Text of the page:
Lockheed Martin’s Aerojet Rocketdyne deal helps compete with SpaceX
The four RS-25 engines were scheduled to fly on the maiden flight of NASA’s SLS rocket at the company’s facility at NASA’s Stennis Space Center.
Lockheed Martin intends to purchase Aerojet Rocketdyne for an equity value of $ 4.6 billion. This deal adds rocket and spacecraft propulsion to the defense company as it competes against Elon Musk’s SpaceX and Jeff Bezos’ Blue Origin in the growing space industry.
Aerojet Rocketdyne’s business is split between defense and space, with approximately 60% of sales going to the former and 40% to the latter.
“In the short term, Lockheed Martin’s advantage is on the defense side … and then you buy an option in the space markets to ideally become more competitive and defend your position,” Ken Herbert, genuity analyst at Canaccord, told CNBC.
Lockheed Martin is Aerojet’s largest customer and accounts for around 33% of its sales. The United Launch Alliance (ULA) accounts for a further 10% of Aerojet’s sales – another addition to Lockheed Martin, which has a 50% stake in ULA as a joint venture with Boeing.
“This is clearly a vertical integration game for [Lockheed Martin] and a bigger investment in space. The acquisition should complement the United Launch Alliance’s space business, enhance its hypersonic propulsion capabilities and impact the battlefield and tactical missile businesses, “Bank of America analyst Ron Epstein wrote in a statement to investors on Monday.
Herbert also pointed out the benefits of vertical integration as a catalyst for Lockheed Martin’s acquisition of Aerojet Rocketdyne. While aerospace companies have had a wide network of suppliers in the past, Herbert pointed out that SpaceX and Blue Origin have successfully built as much as possible in-house to keep costs down.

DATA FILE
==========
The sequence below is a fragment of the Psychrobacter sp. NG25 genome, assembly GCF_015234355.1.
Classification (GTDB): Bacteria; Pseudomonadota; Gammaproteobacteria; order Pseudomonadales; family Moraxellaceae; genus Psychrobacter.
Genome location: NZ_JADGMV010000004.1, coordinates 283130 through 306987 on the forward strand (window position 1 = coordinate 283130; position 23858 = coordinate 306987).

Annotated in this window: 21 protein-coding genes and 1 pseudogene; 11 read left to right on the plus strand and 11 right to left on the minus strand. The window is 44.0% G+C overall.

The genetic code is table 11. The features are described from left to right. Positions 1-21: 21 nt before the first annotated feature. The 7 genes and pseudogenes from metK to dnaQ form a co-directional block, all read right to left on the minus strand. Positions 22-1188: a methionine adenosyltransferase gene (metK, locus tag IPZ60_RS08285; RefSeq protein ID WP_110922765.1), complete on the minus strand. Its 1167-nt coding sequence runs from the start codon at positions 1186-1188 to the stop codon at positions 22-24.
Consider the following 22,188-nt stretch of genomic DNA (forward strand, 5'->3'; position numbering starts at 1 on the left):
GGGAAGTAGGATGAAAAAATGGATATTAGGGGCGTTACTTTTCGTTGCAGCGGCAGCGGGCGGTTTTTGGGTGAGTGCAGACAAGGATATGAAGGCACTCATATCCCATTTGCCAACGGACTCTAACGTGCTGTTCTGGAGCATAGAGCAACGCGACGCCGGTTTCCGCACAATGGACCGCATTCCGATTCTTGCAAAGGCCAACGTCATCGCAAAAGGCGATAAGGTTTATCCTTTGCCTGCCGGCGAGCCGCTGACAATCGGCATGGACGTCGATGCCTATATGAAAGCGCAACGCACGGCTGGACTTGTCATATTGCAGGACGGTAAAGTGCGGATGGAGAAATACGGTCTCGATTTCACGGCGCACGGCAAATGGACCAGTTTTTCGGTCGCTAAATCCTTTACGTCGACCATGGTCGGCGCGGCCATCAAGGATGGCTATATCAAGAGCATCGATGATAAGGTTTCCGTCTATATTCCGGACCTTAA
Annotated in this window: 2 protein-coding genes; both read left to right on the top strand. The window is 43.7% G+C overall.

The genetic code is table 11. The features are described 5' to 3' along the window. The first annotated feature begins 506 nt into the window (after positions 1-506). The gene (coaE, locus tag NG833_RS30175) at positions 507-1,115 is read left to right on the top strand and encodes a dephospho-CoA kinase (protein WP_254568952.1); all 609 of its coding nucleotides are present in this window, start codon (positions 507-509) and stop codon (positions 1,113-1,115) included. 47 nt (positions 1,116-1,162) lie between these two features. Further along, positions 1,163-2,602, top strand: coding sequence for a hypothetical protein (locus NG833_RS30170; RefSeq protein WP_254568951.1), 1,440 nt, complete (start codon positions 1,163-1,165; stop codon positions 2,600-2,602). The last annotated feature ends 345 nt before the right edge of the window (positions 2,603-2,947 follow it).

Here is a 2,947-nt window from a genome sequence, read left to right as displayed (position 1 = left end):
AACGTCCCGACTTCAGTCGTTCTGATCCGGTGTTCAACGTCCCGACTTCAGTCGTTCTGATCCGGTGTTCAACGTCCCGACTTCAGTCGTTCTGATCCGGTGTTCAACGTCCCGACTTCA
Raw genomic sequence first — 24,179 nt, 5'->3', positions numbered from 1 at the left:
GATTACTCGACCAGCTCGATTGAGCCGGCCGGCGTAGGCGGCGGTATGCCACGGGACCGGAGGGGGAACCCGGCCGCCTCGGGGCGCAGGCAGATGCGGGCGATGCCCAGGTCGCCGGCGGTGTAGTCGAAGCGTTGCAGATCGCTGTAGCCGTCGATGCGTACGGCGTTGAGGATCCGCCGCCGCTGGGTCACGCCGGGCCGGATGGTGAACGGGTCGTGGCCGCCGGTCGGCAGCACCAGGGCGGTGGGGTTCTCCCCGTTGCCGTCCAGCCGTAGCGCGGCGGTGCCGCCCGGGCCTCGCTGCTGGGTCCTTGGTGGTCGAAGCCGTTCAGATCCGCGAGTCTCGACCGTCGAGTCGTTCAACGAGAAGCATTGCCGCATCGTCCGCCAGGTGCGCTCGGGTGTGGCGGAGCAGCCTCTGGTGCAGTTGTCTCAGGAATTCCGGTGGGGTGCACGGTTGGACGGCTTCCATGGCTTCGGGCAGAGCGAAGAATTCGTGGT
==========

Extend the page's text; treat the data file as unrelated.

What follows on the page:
“Maybe on the government side, [Lockheed Martin is thinking] We need to be more vertically integrated here in order to be able to better hold our ground against these companies that come into our market and achieve real cost savings through their vertical integration, “said Herbert.
Lockheed Martin recently highlighted SpaceX as a major competitor shortly after the privately owned company partnered with ULA on the recent Pentagon award of billions of startup contracts.
“We saw SpaceX as an emerging threat [and] They’re more than an emerging threat right now, “Lockheed Martin CFO Ken Possenriede said on the company’s third-quarter earnings conference call in October.
“But … from the recent competitions we had with them, we were actually happy with the outcome, where ULA ended up compared to SpaceX,” added Possenriede. “We are confident that we certainly have the mission-critical skills, but we also believe we now have an award that will convince customers that will allow ULA to get a fair share of awards through SpaceX.”
A Falcon 9 rocket launches the company’s 14th Starlink mission on October 18, 2020.
While Herbert expects Aerojet Rocketdyne’s missile defense and hypersonic weapons programs to give a boost, the space business has been on the verge of much of the growth in the space economy, as CNBC PRO noted in November. The company’s diminished lead in the space industry was exemplified in 2018 when longtime customer ULA selected Blue Origin’s BE-4 engine over Aerojet’s AR1 to power the upcoming Vulcan missile.
Lockheed Martin will, however, be powered by Aerojet Rocketdyne, which has the RS-25 engine for NASA’s Space Launch System, the RL10C-X engine for the upper stage of the Vulcan rocket from ULA, and small spacecraft control engines from Boeing be deployed, build, add several key space products to Starliner crew capsules, as well as NASA and ULA missions.
Jefferies analyst Greg Konrad noted the similarity between Lockheed Martin’s purchase of Aerojet Rocketdyne and Northrop Grumman’s acquisition of rocket maker Orbital ATK for $ 7.8 billion in 2018. Both deals represent a top defense entrepreneur who expanded its reach by acquiring a company specializing in rocket propulsion and space.
“We don’t expect any issues with the deal. There will likely be a similar process that Northrop Grumman went through with Orbital ATK, with likely some setbacks from key customers like Raytheon and Boeing,” wrote Konrad.
The transaction is expected to close in the second half of 2021. Analysts highlight regulatory approval as one of the biggest risks to the deal. You can find more analysis of Aerojet Rocketdyne’s business here.
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